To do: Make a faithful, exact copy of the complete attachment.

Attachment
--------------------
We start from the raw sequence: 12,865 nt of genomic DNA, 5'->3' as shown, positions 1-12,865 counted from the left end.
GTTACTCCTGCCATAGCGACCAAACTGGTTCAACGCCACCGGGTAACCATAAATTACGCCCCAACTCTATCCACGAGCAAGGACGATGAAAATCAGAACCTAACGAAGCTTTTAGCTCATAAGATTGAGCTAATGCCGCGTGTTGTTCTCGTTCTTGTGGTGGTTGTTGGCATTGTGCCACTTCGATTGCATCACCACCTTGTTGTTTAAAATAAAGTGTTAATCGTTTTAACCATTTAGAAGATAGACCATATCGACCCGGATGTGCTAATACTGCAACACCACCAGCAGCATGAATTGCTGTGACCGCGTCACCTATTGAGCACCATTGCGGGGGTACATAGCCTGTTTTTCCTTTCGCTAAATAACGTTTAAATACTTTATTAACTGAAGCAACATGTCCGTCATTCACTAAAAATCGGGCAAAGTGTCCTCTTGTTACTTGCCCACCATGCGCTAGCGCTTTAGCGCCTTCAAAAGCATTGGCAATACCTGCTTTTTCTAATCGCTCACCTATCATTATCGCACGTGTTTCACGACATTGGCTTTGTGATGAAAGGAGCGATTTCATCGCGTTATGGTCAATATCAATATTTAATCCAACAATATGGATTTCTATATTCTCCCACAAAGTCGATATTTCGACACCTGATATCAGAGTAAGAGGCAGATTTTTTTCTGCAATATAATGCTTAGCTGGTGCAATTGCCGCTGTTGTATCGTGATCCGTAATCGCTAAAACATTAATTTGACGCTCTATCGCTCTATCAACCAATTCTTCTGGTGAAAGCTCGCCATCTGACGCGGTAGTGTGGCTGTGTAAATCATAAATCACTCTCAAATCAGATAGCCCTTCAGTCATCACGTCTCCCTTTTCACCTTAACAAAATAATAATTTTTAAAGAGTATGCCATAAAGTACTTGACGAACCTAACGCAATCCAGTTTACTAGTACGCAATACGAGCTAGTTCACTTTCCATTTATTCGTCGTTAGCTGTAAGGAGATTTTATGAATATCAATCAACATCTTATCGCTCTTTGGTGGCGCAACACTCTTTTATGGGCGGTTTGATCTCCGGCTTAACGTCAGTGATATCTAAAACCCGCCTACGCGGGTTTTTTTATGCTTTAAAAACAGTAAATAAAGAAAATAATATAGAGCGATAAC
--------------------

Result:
We start from the raw sequence: 12,865 nt of genomic DNA, 5'->3' as shown, positions 1-12,865 counted from the left end.
GTTACTCCTGCCATAGCGACCAAACTGGTTCAACGCCACCGGGTAACCATAAATTACGCCCCAACTCTATCCACGAGCAAGGACGATGAAAATCAGAACCTAACGAAGCTTTTAGCTCATAAGATTGAGCTAATGCCGCGTGTTGTTCTCGTTCTTGTGGTGGTTGTTGGCATTGTGCCACTTCGATTGCATCACCACCTTGTTGTTTAAAATAAAGTGTTAATCGTTTTAACCATTTAGAAGATAGACCATATCGACCCGGATGTGCTAATACTGCAACACCACCAGCAGCATGAATTGCTGTGACCGCGTCACCTATTGAGCACCATTGCGGGGGTACATAGCCTGTTTTTCCTTTCGCTAAATAACGTTTAAATACTTTATTAACTGAAGCAACATGTCCGTCATTCACTAAAAATCGGGCAAAGTGTCCTCTTGTTACTTGCCCACCATGCGCTAGCGCTTTAGCGCCTTCAAAAGCATTGGCAATACCTGCTTTTTCTAATCGCTCACCTATCATTATCGCACGTGTTTCACGACATTGGCTTTGTGATGAAAGGAGCGATTTCATCGCGTTATGGTCAATATCAATATTTAATCCAACAATATGGATTTCTATATTCTCCCACAAAGTCGATATTTCGACACCTGATATCAGAGTAAGAGGCAGATTTTTTTCTGCAATATAATGCTTAGCTGGTGCAATTGCCGCTGTTGTATCGTGATCCGTAATCGCTAAAACATTAATTTGACGCTCTATCGCTCTATCAACCAATTCTTCTGGTGAAAGCTCGCCATCTGACGCGGTAGTGTGGCTGTGTAAATCATAAATCACTCTCAAATCAGATAGCCCTTCAGTCATCACGTCTCCCTTTTCACCTTAACAAAATAATAATTTTTAAAGAGTATGCCATAAAGTACTTGACGAACCTAACGCAATCCAGTTTACTAGTACGCAATACGAGCTAGTTCACTTTCCATTTATTCGTCGTTAGCTGTAAGGAGATTTTATGAATATCAATCAACATCTTATCGCTCTTTGGTGGCGCAACACTCTTTTATGGGCGGTTTGATCTCCGGCTTAACGTCAGTGATATCTAAAACCCGCCTACGCGGGTTTTTTTATGCTTTAAAAACAGTAAATAAAGAAAATAATATAGAGCGATAAC